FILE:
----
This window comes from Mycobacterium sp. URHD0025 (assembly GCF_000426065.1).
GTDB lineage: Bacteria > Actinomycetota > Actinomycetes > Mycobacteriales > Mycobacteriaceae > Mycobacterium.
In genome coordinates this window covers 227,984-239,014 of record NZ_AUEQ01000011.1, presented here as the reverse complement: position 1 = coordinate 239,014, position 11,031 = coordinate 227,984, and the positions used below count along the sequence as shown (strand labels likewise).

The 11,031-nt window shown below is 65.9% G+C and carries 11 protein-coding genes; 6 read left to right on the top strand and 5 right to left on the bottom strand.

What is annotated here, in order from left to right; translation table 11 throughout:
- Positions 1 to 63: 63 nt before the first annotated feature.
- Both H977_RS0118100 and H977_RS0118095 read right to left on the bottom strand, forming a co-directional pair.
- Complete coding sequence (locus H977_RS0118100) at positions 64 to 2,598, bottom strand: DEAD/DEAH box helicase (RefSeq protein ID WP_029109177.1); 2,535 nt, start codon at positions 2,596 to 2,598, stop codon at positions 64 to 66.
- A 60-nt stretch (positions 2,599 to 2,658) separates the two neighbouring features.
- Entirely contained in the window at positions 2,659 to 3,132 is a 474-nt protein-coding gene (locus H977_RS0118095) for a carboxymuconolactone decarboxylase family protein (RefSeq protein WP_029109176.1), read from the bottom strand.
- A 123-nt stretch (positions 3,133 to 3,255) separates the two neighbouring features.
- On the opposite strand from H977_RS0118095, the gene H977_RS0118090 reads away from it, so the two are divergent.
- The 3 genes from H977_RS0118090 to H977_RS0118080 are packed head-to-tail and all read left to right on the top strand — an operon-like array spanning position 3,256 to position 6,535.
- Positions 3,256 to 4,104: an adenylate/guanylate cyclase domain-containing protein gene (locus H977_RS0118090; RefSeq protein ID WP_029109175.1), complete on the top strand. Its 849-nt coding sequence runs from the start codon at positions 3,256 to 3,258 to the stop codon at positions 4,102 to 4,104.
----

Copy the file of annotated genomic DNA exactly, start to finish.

This window comes from Mycobacterium sp. URHD0025 (assembly GCF_000426065.1).
GTDB lineage: Bacteria > Actinomycetota > Actinomycetes > Mycobacteriales > Mycobacteriaceae > Mycobacterium.
In genome coordinates this window covers 227,984-239,014 of record NZ_AUEQ01000011.1, presented here as the reverse complement: position 1 = coordinate 239,014, position 11,031 = coordinate 227,984, and the positions used below count along the sequence as shown (strand labels likewise).

The 11,031-nt window shown below is 65.9% G+C and carries 11 protein-coding genes; 6 read left to right on the top strand and 5 right to left on the bottom strand.

What is annotated here, in order from left to right; translation table 11 throughout:
- Positions 1 to 63: 63 nt before the first annotated feature.
- Both H977_RS0118100 and H977_RS0118095 read right to left on the bottom strand, forming a co-directional pair.
- Complete coding sequence (locus H977_RS0118100) at positions 64 to 2,598, bottom strand: DEAD/DEAH box helicase (RefSeq protein ID WP_029109177.1); 2,535 nt, start codon at positions 2,596 to 2,598, stop codon at positions 64 to 66.
- A 60-nt stretch (positions 2,599 to 2,658) separates the two neighbouring features.
- Entirely contained in the window at positions 2,659 to 3,132 is a 474-nt protein-coding gene (locus H977_RS0118095) for a carboxymuconolactone decarboxylase family protein (RefSeq protein WP_029109176.1), read from the bottom strand.
- A 123-nt stretch (positions 3,133 to 3,255) separates the two neighbouring features.
- On the opposite strand from H977_RS0118095, the gene H977_RS0118090 reads away from it, so the two are divergent.
- The 3 genes from H977_RS0118090 to H977_RS0118080 are packed head-to-tail and all read left to right on the top strand — an operon-like array spanning position 3,256 to position 6,535.
- Positions 3,256 to 4,104: an adenylate/guanylate cyclase domain-containing protein gene (locus H977_RS0118090; RefSeq protein ID WP_029109175.1), complete on the top strand. Its 849-nt coding sequence runs from the start codon at positions 3,256 to 3,258 to the stop codon at positions 4,102 to 4,104.